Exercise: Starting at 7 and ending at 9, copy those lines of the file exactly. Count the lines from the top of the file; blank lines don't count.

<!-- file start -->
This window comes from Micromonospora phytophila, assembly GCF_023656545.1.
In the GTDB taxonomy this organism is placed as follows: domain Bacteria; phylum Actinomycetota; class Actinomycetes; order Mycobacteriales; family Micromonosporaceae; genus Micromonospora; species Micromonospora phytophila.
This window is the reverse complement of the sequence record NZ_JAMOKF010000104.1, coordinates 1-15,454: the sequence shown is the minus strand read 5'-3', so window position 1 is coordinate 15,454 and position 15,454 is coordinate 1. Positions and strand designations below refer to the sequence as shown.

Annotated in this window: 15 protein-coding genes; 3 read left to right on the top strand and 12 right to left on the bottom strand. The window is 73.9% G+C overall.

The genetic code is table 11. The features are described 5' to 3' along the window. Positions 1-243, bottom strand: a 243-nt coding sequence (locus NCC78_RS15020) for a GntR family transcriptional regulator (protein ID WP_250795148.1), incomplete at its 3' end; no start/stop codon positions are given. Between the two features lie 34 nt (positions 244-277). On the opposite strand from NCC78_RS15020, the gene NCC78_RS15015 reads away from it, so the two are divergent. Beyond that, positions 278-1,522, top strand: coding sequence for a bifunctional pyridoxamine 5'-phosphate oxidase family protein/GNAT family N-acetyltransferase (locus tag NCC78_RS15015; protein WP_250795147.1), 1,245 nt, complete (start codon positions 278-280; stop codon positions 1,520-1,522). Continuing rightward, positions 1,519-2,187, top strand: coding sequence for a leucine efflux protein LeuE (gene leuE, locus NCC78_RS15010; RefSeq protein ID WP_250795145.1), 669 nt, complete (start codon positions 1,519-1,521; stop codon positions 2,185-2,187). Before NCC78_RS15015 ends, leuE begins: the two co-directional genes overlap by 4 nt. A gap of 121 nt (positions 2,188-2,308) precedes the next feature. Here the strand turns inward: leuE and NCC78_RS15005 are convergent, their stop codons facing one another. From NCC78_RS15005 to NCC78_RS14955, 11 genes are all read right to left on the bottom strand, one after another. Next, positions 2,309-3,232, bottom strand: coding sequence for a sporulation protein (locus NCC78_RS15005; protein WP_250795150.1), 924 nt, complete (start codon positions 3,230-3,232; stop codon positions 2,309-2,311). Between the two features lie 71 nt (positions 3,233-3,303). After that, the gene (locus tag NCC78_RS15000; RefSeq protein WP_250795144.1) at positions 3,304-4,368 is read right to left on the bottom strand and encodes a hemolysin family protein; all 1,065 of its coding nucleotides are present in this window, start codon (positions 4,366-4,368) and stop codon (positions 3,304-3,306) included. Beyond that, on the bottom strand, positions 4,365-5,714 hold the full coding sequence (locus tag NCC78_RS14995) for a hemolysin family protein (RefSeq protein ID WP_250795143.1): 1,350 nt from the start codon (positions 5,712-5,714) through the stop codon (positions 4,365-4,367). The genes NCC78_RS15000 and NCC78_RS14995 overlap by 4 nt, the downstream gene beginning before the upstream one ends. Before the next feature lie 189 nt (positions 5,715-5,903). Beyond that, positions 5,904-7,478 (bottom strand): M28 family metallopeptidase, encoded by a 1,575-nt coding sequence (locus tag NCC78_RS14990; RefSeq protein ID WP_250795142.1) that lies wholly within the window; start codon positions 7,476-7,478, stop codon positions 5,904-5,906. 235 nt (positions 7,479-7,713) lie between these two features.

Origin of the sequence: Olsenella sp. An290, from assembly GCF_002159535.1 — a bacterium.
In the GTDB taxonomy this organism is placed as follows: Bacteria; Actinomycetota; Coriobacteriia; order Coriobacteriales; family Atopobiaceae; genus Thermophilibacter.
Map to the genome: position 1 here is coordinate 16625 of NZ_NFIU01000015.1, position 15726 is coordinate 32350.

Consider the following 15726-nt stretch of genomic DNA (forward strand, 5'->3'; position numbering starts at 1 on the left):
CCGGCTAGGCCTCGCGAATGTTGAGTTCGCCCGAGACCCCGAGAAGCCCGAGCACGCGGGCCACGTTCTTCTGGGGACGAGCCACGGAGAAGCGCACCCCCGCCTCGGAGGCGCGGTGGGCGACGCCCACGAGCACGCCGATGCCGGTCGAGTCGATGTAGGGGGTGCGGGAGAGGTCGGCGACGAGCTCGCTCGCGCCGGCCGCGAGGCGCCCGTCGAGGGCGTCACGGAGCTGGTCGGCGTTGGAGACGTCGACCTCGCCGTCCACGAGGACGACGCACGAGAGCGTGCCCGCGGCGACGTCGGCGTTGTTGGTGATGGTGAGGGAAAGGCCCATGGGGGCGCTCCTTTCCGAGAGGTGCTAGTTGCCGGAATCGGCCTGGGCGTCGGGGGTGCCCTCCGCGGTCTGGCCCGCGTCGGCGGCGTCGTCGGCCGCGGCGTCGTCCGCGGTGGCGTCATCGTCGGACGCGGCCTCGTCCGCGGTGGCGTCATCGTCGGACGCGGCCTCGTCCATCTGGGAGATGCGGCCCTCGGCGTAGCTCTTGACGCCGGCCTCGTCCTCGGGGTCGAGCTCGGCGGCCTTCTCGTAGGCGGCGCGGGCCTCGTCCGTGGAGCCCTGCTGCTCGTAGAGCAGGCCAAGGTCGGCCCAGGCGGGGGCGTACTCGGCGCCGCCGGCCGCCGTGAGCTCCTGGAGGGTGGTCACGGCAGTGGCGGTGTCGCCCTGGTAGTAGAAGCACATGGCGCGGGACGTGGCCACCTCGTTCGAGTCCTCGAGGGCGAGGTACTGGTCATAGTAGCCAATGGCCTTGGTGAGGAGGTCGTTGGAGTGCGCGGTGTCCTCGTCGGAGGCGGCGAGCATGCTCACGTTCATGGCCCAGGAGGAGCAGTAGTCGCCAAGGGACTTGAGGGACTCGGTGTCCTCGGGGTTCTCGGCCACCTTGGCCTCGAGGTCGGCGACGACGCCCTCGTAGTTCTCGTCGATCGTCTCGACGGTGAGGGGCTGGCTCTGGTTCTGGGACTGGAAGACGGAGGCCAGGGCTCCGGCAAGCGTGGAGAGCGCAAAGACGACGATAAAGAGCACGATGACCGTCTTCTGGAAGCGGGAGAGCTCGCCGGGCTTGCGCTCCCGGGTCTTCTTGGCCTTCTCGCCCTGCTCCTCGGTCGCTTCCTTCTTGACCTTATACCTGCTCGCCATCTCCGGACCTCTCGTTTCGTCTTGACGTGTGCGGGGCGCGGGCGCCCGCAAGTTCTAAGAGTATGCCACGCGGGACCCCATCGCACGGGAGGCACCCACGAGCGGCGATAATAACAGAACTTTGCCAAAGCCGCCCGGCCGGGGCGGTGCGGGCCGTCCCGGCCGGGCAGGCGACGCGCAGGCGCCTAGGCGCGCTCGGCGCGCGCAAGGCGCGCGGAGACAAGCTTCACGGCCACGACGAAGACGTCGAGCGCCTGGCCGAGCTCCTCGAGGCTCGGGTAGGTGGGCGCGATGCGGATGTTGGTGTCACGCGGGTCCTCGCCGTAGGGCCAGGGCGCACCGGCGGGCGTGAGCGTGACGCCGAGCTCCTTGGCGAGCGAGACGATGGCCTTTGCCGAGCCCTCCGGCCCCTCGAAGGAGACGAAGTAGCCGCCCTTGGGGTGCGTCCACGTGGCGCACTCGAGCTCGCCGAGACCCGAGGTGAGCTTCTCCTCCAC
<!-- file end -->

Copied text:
In the GTDB taxonomy this organism is placed as follows: Bacteria; Actinomycetota; Coriobacteriia; order Coriobacteriales; family Atopobiaceae; genus Thermophilibacter.
Map to the genome: position 1 here is coordinate 16625 of NZ_NFIU01000015.1, position 15726 is coordinate 32350.

Consider the following 15726-nt stretch of genomic DNA (forward strand, 5'->3'; position numbering starts at 1 on the left):